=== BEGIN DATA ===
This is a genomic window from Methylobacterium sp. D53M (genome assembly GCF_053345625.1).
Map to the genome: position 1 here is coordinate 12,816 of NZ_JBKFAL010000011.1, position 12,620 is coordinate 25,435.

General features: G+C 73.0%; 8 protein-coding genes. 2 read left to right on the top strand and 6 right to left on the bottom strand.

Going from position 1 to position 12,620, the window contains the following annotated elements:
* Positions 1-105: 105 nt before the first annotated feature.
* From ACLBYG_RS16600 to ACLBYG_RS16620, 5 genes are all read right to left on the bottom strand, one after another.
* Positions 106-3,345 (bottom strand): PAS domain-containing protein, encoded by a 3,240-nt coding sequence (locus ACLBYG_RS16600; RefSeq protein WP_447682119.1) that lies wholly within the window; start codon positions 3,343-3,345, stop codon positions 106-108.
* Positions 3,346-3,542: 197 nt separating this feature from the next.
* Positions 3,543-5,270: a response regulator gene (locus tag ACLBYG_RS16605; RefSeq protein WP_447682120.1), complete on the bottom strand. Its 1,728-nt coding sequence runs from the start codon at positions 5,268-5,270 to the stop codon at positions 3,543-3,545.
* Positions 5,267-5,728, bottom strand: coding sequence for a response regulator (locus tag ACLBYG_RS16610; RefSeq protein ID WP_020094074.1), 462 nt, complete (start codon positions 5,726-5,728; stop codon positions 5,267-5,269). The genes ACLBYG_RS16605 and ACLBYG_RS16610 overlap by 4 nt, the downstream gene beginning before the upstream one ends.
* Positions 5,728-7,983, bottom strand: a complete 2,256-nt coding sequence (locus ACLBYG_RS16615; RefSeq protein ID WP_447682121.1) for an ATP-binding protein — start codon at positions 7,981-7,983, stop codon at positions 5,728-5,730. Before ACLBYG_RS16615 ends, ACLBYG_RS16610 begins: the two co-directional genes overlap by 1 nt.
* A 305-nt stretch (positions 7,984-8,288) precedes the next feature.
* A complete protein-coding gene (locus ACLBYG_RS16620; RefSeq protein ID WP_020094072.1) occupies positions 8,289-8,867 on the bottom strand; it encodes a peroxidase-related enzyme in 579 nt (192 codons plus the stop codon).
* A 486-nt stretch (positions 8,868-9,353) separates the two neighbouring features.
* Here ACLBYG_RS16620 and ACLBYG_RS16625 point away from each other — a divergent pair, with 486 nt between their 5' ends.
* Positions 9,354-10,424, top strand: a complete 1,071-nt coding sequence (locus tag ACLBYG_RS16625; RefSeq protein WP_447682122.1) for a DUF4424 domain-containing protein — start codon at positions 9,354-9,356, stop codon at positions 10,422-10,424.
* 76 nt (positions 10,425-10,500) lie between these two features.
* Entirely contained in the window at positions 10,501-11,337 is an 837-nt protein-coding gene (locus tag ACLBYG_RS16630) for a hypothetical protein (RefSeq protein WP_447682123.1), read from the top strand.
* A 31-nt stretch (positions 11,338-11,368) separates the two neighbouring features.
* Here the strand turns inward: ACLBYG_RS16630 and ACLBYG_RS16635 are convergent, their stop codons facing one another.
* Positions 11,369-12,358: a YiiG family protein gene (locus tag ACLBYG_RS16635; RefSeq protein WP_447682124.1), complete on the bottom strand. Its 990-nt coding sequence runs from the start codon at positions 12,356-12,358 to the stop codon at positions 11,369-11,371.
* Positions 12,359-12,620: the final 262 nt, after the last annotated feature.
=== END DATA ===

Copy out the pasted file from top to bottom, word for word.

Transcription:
This is a genomic window from Methylobacterium sp. D53M (genome assembly GCF_053345625.1).
Map to the genome: position 1 here is coordinate 12,816 of NZ_JBKFAL010000011.1, position 12,620 is coordinate 25,435.

General features: G+C 73.0%; 8 protein-coding genes. 2 read left to right on the top strand and 6 right to left on the bottom strand.

Going from position 1 to position 12,620, the window contains the following annotated elements:
* Positions 1-105: 105 nt before the first annotated feature.
* From ACLBYG_RS16600 to ACLBYG_RS16620, 5 genes are all read right to left on the bottom strand, one after another.
* Positions 106-3,345 (bottom strand): PAS domain-containing protein, encoded by a 3,240-nt coding sequence (locus ACLBYG_RS16600; RefSeq protein WP_447682119.1) that lies wholly within the window; start codon positions 3,343-3,345, stop codon positions 106-108.
* Positions 3,346-3,542: 197 nt separating this feature from the next.
* Positions 3,543-5,270: a response regulator gene (locus tag ACLBYG_RS16605; RefSeq protein WP_447682120.1), complete on the bottom strand. Its 1,728-nt coding sequence runs from the start codon at positions 5,268-5,270 to the stop codon at positions 3,543-3,545.
* Positions 5,267-5,728, bottom strand: coding sequence for a response regulator (locus tag ACLBYG_RS16610; RefSeq protein ID WP_020094074.1), 462 nt, complete (start codon positions 5,726-5,728; stop codon positions 5,267-5,269). The genes ACLBYG_RS16605 and ACLBYG_RS16610 overlap by 4 nt, the downstream gene beginning before the upstream one ends.
* Positions 5,728-7,983, bottom strand: a complete 2,256-nt coding sequence (locus ACLBYG_RS16615; RefSeq protein ID WP_447682121.1) for an ATP-binding protein — start codon at positions 7,981-7,983, stop codon at positions 5,728-5,730. Before ACLBYG_RS16615 ends, ACLBYG_RS16610 begins: the two co-directional genes overlap by 1 nt.
* A 305-nt stretch (positions 7,984-8,288) precedes the next feature.
* A complete protein-coding gene (locus ACLBYG_RS16620; RefSeq protein ID WP_020094072.1) occupies positions 8,289-8,867 on the bottom strand; it encodes a peroxidase-related enzyme in 579 nt (192 codons plus the stop codon).
* A 486-nt stretch (positions 8,868-9,353) separates the two neighbouring features.
* Here ACLBYG_RS16620 and ACLBYG_RS16625 point away from each other — a divergent pair, with 486 nt between their 5' ends.
* Positions 9,354-10,424, top strand: a complete 1,071-nt coding sequence (locus tag ACLBYG_RS16625; RefSeq protein WP_447682122.1) for a DUF4424 domain-containing protein — start codon at positions 9,354-9,356, stop codon at positions 10,422-10,424.
* 76 nt (positions 10,425-10,500) lie between these two features.
* Entirely contained in the window at positions 10,501-11,337 is an 837-nt protein-coding gene (locus tag ACLBYG_RS16630) for a hypothetical protein (RefSeq protein WP_447682123.1), read from the top strand.
* A 31-nt stretch (positions 11,338-11,368) separates the two neighbouring features.
* Here the strand turns inward: ACLBYG_RS16630 and ACLBYG_RS16635 are convergent, their stop codons facing one another.
* Positions 11,369-12,358: a YiiG family protein gene (locus tag ACLBYG_RS16635; RefSeq protein WP_447682124.1), complete on the bottom strand. Its 990-nt coding sequence runs from the start codon at positions 12,356-12,358 to the stop codon at positions 11,369-11,371.
* Positions 12,359-12,620: the final 262 nt, after the last annotated feature.